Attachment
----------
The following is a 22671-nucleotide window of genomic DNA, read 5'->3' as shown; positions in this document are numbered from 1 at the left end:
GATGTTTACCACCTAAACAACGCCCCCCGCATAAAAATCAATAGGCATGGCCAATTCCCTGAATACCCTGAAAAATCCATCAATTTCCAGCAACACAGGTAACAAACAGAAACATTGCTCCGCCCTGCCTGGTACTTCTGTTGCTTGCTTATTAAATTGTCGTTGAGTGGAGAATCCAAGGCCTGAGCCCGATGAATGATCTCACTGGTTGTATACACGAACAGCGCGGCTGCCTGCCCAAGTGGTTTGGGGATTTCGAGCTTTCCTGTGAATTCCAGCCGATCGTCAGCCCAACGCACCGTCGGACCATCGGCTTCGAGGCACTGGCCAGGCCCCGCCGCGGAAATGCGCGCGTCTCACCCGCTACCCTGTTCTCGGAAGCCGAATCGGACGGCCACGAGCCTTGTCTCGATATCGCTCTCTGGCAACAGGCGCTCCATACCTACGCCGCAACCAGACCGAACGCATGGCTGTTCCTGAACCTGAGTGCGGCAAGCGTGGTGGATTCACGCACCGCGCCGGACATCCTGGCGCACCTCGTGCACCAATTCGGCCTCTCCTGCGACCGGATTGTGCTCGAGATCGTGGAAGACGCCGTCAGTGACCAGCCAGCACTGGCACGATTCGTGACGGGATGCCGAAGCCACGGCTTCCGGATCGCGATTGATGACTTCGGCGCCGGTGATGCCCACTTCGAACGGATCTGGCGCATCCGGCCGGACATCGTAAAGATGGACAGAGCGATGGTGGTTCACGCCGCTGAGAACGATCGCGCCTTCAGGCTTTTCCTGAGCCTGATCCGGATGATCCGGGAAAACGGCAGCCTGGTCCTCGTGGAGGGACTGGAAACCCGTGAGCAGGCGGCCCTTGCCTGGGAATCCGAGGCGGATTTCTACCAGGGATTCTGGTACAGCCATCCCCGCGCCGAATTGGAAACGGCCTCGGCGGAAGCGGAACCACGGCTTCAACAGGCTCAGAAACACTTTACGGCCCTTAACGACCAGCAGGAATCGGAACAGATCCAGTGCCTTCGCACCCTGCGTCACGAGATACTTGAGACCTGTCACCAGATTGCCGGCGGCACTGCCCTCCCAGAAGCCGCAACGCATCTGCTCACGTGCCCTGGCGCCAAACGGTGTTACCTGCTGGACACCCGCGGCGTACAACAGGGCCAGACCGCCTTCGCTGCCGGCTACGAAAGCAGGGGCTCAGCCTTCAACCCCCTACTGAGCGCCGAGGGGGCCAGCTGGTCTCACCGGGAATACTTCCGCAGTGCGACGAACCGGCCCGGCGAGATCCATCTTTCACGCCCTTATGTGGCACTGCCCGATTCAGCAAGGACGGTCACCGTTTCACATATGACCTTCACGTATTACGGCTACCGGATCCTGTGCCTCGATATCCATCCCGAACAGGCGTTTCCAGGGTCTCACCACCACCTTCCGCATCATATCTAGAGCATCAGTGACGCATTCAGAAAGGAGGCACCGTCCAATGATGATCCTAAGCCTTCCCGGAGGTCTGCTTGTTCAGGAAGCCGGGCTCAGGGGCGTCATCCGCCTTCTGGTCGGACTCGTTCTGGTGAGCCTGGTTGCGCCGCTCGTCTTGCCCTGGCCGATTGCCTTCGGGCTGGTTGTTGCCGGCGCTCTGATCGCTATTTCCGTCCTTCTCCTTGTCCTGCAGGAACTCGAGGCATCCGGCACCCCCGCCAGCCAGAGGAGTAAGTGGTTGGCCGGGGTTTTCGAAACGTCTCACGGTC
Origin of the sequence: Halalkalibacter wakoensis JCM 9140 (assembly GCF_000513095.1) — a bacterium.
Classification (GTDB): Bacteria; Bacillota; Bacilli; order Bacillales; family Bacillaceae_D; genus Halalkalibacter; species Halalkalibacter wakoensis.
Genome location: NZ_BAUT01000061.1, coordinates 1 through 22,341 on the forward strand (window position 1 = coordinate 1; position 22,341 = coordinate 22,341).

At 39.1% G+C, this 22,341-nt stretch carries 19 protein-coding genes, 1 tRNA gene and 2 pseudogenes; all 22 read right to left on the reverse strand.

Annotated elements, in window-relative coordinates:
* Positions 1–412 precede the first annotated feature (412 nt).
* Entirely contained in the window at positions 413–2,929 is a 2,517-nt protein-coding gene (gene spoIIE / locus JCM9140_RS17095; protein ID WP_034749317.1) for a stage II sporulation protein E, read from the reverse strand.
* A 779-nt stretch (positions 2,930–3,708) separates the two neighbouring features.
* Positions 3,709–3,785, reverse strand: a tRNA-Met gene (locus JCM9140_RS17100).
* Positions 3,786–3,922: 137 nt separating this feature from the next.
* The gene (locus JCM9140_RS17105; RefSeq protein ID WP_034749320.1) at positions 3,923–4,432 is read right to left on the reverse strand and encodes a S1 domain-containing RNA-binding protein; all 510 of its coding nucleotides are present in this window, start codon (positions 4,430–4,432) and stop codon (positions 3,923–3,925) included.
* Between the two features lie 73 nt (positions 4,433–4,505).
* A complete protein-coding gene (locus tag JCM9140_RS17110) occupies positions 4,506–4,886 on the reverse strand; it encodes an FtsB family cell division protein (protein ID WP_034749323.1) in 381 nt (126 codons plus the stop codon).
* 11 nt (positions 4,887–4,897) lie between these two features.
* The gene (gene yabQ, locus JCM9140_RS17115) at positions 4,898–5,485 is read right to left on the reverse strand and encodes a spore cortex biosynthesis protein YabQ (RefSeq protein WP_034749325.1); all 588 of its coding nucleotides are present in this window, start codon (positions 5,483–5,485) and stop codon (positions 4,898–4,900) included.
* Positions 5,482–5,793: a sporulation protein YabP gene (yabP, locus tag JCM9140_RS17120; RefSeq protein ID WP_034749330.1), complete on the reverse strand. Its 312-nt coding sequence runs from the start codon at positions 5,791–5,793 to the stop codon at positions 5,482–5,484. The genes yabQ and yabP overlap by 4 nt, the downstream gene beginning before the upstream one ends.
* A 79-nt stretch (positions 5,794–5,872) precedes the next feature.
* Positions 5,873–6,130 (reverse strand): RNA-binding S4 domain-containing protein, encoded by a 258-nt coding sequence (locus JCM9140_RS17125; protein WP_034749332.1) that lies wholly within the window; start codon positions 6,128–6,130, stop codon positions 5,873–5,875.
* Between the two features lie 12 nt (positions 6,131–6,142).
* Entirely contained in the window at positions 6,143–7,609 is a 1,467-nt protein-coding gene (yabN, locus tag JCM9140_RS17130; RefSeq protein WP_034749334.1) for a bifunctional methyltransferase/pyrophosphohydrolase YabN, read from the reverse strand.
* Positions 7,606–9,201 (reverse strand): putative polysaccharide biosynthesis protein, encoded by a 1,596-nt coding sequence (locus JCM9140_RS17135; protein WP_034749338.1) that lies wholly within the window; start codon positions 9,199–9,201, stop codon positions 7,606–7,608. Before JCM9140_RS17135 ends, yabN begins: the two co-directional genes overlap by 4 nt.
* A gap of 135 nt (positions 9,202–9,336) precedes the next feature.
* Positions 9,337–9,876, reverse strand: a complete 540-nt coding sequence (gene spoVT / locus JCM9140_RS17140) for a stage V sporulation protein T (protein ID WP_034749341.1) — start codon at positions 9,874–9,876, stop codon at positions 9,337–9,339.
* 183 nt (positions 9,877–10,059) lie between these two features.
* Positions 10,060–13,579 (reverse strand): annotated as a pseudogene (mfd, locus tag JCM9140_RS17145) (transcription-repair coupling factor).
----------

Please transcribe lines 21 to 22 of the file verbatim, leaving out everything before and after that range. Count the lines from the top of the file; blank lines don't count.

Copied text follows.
* Between the two features lie 12 nt (positions 6,131–6,142).
* Entirely contained in the window at positions 6,143–7,609 is a 1,467-nt protein-coding gene (yabN, locus tag JCM9140_RS17130; RefSeq protein WP_034749334.1) for a bifunctional methyltransferase/pyrophosphohydrolase YabN, read from the reverse strand.